Therapy Targeting Work Issues Helps Depressed Employees Get Back on the Job

Feb. 28, 2012
Therapy that specifically targets work-related issues helps depressed employees get back to work sooner, a new study suggests.

"People with depression or anxiety may take a lot of sick leave to address their problems," said the study's lead author, Suzanne Lagerveld, of the Netherlands Organization for Applied Scientific Research (TNO). "However, focusing on how to return to work is not a standard part of therapy. This study shows that integrating return-to-work strategies into therapy leads to less time out of work with little to no compromise in people's psychological well-being over the course of one year."

The study reveals that employees who received such targeted therapy were able to return to work sooner, did not suffer adverse effects and showed significant improvement in mental health over the course of 1 year.

Researchers followed 168 employees in the Netherlands who were on sick leave due to psychological problems such as anxiety, adjustment disorder and minor depression. Seventy-nine employees from a variety of jobs received standard, evidence-based cognitive-behavioral therapy, while the rest received cognitive-behavioral therapy that included a focus on work and the process of returning to work.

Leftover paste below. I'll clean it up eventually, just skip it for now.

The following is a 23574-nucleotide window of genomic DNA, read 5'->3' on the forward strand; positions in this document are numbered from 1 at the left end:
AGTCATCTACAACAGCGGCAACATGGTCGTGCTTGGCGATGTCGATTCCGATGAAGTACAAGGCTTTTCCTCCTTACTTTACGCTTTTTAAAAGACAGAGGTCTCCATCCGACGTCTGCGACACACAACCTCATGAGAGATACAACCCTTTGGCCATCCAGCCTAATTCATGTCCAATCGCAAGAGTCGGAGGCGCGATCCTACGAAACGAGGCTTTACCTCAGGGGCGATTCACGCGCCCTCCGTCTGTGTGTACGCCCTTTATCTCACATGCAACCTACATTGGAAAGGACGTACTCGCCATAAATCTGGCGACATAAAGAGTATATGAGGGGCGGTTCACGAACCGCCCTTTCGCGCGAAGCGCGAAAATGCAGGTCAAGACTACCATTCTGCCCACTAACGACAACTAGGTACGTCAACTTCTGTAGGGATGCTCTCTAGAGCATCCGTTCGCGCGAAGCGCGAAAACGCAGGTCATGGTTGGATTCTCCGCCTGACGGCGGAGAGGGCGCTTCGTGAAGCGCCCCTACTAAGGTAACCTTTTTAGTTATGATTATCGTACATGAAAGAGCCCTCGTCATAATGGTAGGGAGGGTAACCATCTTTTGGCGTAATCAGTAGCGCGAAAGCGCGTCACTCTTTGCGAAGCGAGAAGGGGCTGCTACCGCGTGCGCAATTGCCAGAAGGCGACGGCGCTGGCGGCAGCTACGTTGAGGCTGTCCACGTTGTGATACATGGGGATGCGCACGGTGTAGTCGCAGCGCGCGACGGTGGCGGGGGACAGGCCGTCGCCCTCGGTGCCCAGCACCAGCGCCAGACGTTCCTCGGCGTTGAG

In the work-focused group, psychotherapists addressed work issues in an early phase and used work and the workplace as mechanisms or context to improve the client's mental health. For example, therapists explained to their clients how work can offer structure and self-esteem, characteristics beneficial to clients' recovery. They also helped clients draft a detailed, gradual plan for returning to work, focusing on how the client would engage in specific tasks and activities.

Earlier Returns

The participants in the work-focused group fully returned to work on average 65 days earlier than the participants in the standard therapy group, and they started a partial return to work 12 days earlier. Those in the work-focused therapy engaged in more steps to fully return to work, gradually increasing their hours and duties. Almost all the participants in the study – 99 percent – had at least partially returned to work at the 1-year follow-up. Most participants resumed work gradually, with only 7 percent going directly from full sick leave to full-time work.

All participants had fewer mental health problems over the course of treatment, no matter which type of therapy they received, with the most dramatic decrease in symptoms occurring in the first few months.

"Being out of work has a direct effect on people's well-being. Those who are unable to participate in work lose a valuable source of social support and interpersonal contacts," said Lagerveld.

Encouraging these workers to get back on the job has financial benefits as well. When an employee returns to work earlier than estimated, an employers saves about 20 percent, an average of $5,275. This amount is based on wages paid during sick leave and did not include additional costs of productivity loss and hiring replacements.

The study was published online in American Psychological Association's Journal of Occupational Health Psychology.

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